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Showing posts from December, 2012

Homecoming

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Luke’s three parables of finding and losing, each a metaphor for the recovery of our relationship with God, provide us with excellent models for the kind of counter-cultural living to which the Gospel calls us.

In Luke 15:3-7 we hear about the sheep which has strayed. In verses 8-10 the subject is the missing coin, and in 11-32 it is the prodigal son. In every instance we rejoice over the recovery of that which was lost.
The theme launched in the sheep parable, in which Jesus stresses that “there will be more joy in heaven over one sinner who repents than over ninety-nine righteous persons who need no repentance,” is amplified in the third parable. The eldest son seethes with resentment over the festivities for his wayward younger brother because he, always faithful to his father, never left. “Son, you are always with me,” his father reminds him. “But we had to celebrate and rejoice, because this brother of yours was dead and has come to life; he was lost and has been found.”
Faced …

Peace on Earth

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Psychologists tell us that anger can often be a useful emotion. It allows pent-up feelings to come to the surface and motivates us to positive action to address miscarriages of justice. For those who tend to suppress or deny their emotions, the expression of anger can bring freedom and release.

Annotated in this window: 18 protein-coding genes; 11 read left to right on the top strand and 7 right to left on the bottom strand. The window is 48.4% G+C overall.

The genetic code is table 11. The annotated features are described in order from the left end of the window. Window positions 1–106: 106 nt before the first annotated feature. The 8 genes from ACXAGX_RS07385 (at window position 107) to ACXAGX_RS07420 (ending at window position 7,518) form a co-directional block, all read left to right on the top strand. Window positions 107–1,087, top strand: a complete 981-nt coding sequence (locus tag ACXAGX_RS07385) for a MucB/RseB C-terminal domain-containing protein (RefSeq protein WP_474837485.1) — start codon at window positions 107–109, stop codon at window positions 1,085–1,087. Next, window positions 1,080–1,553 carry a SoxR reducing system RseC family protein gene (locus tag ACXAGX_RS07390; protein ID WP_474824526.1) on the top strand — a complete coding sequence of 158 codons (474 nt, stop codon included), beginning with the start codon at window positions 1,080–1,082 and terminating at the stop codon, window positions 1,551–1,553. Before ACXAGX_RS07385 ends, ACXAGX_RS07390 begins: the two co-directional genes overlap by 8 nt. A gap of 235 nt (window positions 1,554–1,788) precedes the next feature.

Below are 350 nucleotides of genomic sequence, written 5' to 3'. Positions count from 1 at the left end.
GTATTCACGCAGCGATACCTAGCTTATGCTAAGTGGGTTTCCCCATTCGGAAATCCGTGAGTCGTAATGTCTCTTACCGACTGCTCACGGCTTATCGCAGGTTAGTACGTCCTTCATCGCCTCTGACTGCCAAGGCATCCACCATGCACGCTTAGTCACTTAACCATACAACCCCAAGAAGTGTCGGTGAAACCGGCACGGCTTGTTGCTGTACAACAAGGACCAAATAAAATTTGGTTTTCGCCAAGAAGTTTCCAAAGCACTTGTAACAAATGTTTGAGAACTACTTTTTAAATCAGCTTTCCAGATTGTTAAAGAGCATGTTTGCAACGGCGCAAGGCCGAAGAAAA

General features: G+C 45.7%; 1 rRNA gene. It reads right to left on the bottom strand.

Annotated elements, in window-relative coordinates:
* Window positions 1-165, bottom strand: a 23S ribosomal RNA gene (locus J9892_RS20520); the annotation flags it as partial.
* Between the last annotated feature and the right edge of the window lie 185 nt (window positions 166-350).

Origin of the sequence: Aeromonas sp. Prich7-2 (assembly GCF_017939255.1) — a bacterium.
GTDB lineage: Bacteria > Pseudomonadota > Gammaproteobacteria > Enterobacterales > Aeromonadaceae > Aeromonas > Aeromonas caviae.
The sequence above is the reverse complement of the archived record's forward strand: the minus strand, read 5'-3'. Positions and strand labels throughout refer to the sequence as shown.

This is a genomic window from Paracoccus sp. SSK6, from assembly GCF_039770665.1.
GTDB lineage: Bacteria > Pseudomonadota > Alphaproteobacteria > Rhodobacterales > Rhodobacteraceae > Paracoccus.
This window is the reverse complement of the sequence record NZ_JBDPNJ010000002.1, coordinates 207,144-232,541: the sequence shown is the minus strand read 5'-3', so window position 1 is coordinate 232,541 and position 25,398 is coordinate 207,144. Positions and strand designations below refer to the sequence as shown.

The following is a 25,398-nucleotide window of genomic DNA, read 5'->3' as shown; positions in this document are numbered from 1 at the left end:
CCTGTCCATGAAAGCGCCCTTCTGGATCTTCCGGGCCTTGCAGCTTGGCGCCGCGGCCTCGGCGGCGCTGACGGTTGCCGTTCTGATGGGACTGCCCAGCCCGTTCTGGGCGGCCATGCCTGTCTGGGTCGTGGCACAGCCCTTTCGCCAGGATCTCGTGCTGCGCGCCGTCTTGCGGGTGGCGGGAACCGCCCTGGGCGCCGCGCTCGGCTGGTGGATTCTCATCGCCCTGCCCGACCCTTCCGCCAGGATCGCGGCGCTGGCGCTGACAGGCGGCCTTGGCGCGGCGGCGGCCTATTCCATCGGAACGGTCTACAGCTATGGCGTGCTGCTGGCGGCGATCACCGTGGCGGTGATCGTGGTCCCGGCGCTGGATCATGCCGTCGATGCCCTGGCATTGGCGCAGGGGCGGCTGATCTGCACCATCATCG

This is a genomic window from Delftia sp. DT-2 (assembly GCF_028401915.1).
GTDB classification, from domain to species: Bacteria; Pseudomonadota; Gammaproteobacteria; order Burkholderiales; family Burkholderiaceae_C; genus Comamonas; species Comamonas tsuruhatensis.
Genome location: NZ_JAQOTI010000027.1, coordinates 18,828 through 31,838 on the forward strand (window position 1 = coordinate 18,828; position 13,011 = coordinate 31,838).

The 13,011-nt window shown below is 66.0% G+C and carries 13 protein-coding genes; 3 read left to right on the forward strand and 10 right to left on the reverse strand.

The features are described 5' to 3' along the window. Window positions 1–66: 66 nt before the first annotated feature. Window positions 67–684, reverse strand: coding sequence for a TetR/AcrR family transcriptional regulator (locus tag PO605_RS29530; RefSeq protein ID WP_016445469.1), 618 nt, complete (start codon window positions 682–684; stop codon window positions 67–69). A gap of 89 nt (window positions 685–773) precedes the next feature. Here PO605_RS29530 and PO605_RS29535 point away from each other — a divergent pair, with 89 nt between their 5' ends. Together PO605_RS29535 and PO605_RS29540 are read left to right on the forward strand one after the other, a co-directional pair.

Rage, on the other hand, is debilitating. The word implies a loss of control and the blind lashing out at the object of our deep scorn. Rage is responsible for the vast majority of domestic crimes. We were all reminded of the deathly power of rage in the recent murder-suicide involving Kansas City Chiefs linebacker Jovan Belcher, who reports say was thrown “into a rage” by his girlfriend’s decision to go out with friends and leave him alone with their baby.
Psalm 37 helps us get at the issue of rage and in so doing leads us more deeply into our Advent discipline.
Verse 1: "Do not be provoked by evildoers;      do not be jealous of those who do wrong."
Verse 8: "Refrain from ange…